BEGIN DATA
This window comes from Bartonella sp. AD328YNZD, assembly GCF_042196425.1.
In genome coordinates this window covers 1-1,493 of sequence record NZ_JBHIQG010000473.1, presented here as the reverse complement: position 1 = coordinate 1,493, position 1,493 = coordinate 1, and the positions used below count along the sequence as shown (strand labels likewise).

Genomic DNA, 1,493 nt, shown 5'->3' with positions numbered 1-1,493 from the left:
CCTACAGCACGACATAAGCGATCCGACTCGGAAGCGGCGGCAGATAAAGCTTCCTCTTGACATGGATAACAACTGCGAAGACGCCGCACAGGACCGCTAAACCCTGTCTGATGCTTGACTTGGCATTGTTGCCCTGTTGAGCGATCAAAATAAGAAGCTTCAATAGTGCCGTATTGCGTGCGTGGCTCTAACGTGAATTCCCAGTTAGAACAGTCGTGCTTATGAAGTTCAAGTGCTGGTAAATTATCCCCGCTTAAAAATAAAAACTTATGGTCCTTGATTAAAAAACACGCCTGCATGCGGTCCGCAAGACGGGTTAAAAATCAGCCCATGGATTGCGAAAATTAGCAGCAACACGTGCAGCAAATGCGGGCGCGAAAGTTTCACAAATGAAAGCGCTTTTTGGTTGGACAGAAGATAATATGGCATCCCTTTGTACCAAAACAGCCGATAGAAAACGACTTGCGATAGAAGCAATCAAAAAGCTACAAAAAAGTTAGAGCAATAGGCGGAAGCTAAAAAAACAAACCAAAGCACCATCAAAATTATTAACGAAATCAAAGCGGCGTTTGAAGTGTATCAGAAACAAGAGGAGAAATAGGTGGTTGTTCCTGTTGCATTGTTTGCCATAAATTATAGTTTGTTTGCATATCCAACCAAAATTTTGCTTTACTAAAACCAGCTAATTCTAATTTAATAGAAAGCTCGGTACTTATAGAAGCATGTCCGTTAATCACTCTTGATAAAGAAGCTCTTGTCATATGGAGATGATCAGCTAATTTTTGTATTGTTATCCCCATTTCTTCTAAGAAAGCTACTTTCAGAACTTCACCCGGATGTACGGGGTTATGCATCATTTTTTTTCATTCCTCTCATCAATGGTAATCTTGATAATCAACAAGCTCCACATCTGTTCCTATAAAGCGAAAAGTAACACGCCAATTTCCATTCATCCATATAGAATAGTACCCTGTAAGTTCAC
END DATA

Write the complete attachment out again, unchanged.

This window comes from Bartonella sp. AD328YNZD, assembly GCF_042196425.1.
In genome coordinates this window covers 1-1,493 of sequence record NZ_JBHIQG010000473.1, presented here as the reverse complement: position 1 = coordinate 1,493, position 1,493 = coordinate 1, and the positions used below count along the sequence as shown (strand labels likewise).

Genomic DNA, 1,493 nt, shown 5'->3' with positions numbered 1-1,493 from the left:
CCTACAGCACGACATAAGCGATCCGACTCGGAAGCGGCGGCAGATAAAGCTTCCTCTTGACATGGATAACAACTGCGAAGACGCCGCACAGGACCGCTAAACCCTGTCTGATGCTTGACTTGGCATTGTTGCCCTGTTGAGCGATCAAAATAAGAAGCTTCAATAGTGCCGTATTGCGTGCGTGGCTCTAACGTGAATTCCCAGTTAGAACAGTCGTGCTTATGAAGTTCAAGTGCTGGTAAATTATCCCCGCTTAAAAATAAAAACTTATGGTCCTTGATTAAAAAACACGCCTGCATGCGGTCCGCAAGACGGGTTAAAAATCAGCCCATGGATTGCGAAAATTAGCAGCAACACGTGCAGCAAATGCGGGCGCGAAAGTTTCACAAATGAAAGCGCTTTTTGGTTGGACAGAAGATAATATGGCATCCCTTTGTACCAAAACAGCCGATAGAAAACGACTTGCGATAGAAGCAATCAAAAAGCTACAAAAAAGTTAGAGCAATAGGCGGAAGCTAAAAAAACAAACCAAAGCACCATCAAAATTATTAACGAAATCAAAGCGGCGTTTGAAGTGTATCAGAAACAAGAGGAGAAATAGGTGGTTGTTCCTGTTGCATTGTTTGCCATAAATTATAGTTTGTTTGCATATCCAACCAAAATTTTGCTTTACTAAAACCAGCTAATTCTAATTTAATAGAAAGCTCGGTACTTATAGAAGCATGTCCGTTAATCACTCTTGATAAAGAAGCTCTTGTCATATGGAGATGATCAGCTAATTTTTGTATTGTTATCCCCATTTCTTCTAAGAAAGCTACTTTCAGAACTTCACCCGGATGTACGGGGTTATGCATCATTTTTTTTCATTCCTCTCATCAATGGTAATCTTGATAATCAACAAGCTCCACATCTGTTCCTATAAAGCGAAAAGTAACACGCCAATTTCCATTCATCCATATAGAATAGTACCCTGTAAGTTCAC